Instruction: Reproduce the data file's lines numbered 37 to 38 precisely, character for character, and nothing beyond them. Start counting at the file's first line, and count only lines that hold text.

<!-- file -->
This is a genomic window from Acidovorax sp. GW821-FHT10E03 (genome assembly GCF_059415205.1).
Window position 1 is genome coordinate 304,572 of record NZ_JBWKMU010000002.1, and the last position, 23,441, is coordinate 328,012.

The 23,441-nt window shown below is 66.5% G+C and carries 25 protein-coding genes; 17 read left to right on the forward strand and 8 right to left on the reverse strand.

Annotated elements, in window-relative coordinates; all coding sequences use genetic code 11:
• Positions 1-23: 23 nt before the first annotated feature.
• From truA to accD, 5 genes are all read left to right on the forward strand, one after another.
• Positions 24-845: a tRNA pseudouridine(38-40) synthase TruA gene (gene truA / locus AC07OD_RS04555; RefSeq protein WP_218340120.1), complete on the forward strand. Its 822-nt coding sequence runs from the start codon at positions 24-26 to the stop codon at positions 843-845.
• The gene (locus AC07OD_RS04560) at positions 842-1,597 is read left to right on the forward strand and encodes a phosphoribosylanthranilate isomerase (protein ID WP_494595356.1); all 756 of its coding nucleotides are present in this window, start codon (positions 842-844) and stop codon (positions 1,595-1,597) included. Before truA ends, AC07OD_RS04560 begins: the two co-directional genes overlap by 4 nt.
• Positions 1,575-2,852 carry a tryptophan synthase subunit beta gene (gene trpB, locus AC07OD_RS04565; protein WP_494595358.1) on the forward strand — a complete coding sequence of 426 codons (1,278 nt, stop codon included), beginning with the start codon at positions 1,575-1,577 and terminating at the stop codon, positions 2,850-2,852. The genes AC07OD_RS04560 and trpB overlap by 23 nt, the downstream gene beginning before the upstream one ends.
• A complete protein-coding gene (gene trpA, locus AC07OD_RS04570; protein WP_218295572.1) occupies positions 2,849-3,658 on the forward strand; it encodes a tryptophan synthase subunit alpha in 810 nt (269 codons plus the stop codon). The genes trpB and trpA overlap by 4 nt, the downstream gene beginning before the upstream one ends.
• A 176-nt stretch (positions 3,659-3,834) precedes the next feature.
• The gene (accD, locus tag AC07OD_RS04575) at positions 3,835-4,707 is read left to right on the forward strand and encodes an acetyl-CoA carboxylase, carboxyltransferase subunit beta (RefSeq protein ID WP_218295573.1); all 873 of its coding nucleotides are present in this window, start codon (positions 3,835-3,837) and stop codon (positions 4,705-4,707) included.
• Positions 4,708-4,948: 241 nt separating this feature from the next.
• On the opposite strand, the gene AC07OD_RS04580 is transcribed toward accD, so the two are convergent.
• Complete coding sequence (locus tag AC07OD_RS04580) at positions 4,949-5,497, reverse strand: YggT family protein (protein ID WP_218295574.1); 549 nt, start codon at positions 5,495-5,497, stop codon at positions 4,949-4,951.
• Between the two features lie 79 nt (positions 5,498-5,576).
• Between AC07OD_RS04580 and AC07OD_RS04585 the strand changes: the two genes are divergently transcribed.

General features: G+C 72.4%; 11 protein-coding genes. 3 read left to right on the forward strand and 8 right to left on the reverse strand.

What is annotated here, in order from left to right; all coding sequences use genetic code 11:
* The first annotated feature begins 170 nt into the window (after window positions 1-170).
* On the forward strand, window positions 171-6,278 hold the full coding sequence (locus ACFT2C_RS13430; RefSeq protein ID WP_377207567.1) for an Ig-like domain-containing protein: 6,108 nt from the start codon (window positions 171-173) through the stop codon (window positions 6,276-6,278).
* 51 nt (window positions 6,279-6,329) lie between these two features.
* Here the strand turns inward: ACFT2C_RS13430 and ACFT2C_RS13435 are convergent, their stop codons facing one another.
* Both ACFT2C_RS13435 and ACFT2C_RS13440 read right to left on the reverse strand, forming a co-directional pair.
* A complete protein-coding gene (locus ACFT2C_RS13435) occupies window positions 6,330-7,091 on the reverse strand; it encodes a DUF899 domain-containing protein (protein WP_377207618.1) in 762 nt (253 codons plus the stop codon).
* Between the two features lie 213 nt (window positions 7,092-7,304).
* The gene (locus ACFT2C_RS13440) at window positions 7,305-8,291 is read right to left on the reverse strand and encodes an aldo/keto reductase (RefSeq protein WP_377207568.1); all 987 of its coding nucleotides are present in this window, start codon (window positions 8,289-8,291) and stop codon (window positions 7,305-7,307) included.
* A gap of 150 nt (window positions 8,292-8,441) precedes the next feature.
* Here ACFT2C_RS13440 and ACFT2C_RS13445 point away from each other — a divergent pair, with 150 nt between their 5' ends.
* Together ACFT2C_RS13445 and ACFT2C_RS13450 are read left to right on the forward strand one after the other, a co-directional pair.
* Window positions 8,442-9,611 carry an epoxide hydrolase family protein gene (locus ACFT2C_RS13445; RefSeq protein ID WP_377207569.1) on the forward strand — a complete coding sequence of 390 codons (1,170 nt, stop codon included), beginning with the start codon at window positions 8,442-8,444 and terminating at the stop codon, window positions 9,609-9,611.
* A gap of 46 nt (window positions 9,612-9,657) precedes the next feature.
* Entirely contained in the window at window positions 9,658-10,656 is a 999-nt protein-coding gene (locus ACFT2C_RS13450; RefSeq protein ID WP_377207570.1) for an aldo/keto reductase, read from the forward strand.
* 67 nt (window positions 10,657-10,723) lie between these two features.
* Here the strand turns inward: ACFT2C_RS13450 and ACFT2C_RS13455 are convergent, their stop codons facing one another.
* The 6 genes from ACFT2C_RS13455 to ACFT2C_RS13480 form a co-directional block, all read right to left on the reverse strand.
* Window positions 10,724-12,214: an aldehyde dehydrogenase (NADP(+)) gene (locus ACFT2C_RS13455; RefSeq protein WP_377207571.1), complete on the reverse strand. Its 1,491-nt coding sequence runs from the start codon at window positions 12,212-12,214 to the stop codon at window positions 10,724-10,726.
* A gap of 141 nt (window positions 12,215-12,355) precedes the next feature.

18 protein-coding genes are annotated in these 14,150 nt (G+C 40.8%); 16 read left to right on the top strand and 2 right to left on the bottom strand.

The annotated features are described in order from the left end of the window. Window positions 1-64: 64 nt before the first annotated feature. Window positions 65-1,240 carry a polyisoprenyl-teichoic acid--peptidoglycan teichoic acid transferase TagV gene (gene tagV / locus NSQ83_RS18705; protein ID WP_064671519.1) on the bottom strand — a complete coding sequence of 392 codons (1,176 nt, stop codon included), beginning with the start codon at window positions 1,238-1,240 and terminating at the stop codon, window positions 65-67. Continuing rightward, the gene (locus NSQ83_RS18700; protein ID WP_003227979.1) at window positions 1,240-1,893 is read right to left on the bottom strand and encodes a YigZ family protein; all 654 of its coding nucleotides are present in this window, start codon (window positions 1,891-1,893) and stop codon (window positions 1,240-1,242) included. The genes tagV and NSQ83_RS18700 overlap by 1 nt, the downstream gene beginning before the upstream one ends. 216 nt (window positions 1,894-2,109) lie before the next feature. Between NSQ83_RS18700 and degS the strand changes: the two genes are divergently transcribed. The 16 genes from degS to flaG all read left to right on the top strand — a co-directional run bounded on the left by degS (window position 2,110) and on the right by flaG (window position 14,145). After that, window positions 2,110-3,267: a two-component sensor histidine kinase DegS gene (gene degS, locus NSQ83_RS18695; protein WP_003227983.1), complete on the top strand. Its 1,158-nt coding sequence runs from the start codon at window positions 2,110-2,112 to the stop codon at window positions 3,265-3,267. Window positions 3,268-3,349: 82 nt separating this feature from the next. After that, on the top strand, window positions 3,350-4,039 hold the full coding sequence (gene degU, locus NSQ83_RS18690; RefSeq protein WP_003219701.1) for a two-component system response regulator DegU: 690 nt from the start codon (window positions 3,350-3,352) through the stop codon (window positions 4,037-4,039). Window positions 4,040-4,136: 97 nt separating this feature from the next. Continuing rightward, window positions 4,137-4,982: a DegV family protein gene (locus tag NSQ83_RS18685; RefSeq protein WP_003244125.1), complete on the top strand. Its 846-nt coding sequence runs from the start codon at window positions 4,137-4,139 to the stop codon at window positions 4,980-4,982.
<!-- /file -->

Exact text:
* Window positions 10,724-12,214: an aldehyde dehydrogenase (NADP(+)) gene (locus ACFT2C_RS13455; RefSeq protein WP_377207571.1), complete on the reverse strand. Its 1,491-nt coding sequence runs from the start codon at window positions 12,212-12,214 to the stop codon at window positions 10,724-10,726.
* A gap of 141 nt (window positions 12,215-12,355) precedes the next feature.